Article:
I did a 24-hour water fast (allowing myself black coffee as well) between Sunday and Monday just gone.
Having read some interesting things about the effects of fasting on mice, where calorie restriction lead to a longer life span as well as healthier and younger-looking mice, I wanted to give it a try.
Humans aren’t mice, of course, but the research is very interesting. And who’s to say some of that can’t apply to humans as well? My guess is that those scientists, like Dr Valter Longo, will eventually be able to tell us more about it.
Anyhow, I ended up buying The Longevity Diet, by abovementioned Dr Longo. I haven’t read through it yet. But so far so good.
I know I eat too much. And so does probably 90% of people in the western world. There are lots of online articles on how portion sizes have grown over the past few decades.
Anyway, back to my fast. I must say, it was nowhere near as bad as you might think. For one, I planned it so that I’d do it on a day where I knew I’d be really busy at work.
I also made sure to start the fast in the evening — I ate my last meal around 5.30 p.m. on Sunday — so by the time I woke up Monday morning, I’d slept through the first half of it!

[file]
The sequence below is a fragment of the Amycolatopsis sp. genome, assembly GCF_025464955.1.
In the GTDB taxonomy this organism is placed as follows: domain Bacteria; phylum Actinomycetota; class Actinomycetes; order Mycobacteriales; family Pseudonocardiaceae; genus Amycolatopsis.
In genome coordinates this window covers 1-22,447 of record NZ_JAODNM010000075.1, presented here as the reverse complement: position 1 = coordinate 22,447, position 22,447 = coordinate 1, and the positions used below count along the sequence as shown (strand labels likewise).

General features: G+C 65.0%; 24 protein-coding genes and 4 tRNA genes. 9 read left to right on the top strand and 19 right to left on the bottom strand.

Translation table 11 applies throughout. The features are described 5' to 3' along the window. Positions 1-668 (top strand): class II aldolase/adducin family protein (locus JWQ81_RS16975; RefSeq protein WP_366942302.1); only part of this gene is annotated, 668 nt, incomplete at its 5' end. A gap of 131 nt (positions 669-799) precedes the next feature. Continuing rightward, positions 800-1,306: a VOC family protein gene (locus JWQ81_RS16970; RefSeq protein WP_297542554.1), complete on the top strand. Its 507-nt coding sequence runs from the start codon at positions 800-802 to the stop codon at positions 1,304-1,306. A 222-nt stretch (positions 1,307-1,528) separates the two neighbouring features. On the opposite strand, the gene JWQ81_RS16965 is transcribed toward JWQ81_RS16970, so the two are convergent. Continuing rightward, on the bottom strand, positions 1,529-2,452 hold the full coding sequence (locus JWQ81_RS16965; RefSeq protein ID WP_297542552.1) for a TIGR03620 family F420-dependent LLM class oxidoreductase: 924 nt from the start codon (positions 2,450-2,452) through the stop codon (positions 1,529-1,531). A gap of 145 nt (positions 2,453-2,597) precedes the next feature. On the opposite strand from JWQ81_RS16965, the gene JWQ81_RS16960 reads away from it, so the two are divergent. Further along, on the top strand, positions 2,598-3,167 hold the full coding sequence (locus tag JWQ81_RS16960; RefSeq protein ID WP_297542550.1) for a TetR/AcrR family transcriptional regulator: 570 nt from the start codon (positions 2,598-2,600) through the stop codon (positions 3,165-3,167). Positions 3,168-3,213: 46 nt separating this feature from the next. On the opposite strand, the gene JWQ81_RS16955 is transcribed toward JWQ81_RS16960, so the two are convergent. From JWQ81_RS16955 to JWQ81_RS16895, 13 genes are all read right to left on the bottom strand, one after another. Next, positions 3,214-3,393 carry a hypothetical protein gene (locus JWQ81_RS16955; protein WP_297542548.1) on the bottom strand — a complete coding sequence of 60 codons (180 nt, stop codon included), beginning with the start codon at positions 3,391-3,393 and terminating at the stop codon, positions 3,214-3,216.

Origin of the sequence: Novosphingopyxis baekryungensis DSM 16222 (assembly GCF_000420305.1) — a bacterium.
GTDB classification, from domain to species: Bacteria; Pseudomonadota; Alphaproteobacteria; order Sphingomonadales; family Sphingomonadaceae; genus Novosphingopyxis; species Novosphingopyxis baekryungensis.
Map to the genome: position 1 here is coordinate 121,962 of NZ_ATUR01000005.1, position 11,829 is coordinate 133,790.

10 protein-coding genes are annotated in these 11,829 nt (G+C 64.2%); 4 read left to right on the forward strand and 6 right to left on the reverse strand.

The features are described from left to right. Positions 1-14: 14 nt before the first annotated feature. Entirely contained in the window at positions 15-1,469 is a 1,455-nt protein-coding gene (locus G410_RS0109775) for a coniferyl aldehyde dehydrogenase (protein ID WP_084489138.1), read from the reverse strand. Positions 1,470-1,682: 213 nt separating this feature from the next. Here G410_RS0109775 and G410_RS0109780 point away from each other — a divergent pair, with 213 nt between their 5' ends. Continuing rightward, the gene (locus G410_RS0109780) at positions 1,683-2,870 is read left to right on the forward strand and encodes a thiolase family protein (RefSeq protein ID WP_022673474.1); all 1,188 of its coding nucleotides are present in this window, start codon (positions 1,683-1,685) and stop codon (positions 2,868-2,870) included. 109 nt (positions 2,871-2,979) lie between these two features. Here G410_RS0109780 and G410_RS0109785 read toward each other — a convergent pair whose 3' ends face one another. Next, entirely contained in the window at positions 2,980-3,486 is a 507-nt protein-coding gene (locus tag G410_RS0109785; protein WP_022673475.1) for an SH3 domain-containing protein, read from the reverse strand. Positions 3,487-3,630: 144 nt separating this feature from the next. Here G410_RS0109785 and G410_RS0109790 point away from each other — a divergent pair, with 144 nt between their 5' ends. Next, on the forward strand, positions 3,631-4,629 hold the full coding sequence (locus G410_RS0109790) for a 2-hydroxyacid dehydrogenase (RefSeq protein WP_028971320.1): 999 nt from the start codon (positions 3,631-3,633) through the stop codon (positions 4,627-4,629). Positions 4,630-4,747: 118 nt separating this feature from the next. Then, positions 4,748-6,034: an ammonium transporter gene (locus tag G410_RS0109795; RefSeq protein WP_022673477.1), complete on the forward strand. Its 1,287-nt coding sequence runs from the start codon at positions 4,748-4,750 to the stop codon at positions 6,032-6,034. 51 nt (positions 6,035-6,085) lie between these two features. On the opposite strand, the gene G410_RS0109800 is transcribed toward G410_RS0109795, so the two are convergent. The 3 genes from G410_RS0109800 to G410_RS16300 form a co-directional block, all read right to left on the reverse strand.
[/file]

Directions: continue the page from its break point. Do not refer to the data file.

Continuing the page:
I had a cup of black coffee (nothing in it) and a glass or two of water first thing. I take a bottle with me to work; that way I keep sipping it throughout the day.
I had about three black coffees and loads more water at work. I can honestly say that it wasn’t unbearable at all; it was actually OK.
The thing about hunger — and I’ve heard others say this too — is that it comes in waves; it’s not a constant. Thank goodness. So, in that 8-hour working day, I think I had about 3 or 4 ‘waves’. Each one lasting maybe 10-15 minutes. That’s it. Really.
My weakest point of the day was when my work mates asked if I wanted a shortbread biscuit or two with my coffee. Or a chocolate digestive. I managed to resist but not without experiencing a few minutes of seriously wanting that bloody biscuit.
But that was it. The rest of the afternoon pretty much sailed by. Being busy really helped. And I felt strangely energised all day, no dips at all. No headache either.
Tucking into dinner 24 hours after starting my fast, I felt as if I’d achieved something. That definitely gave my confidence a much-needed boost.
And I also felt as if I’d done my body a favour by giving it a break from constant eating and snacking.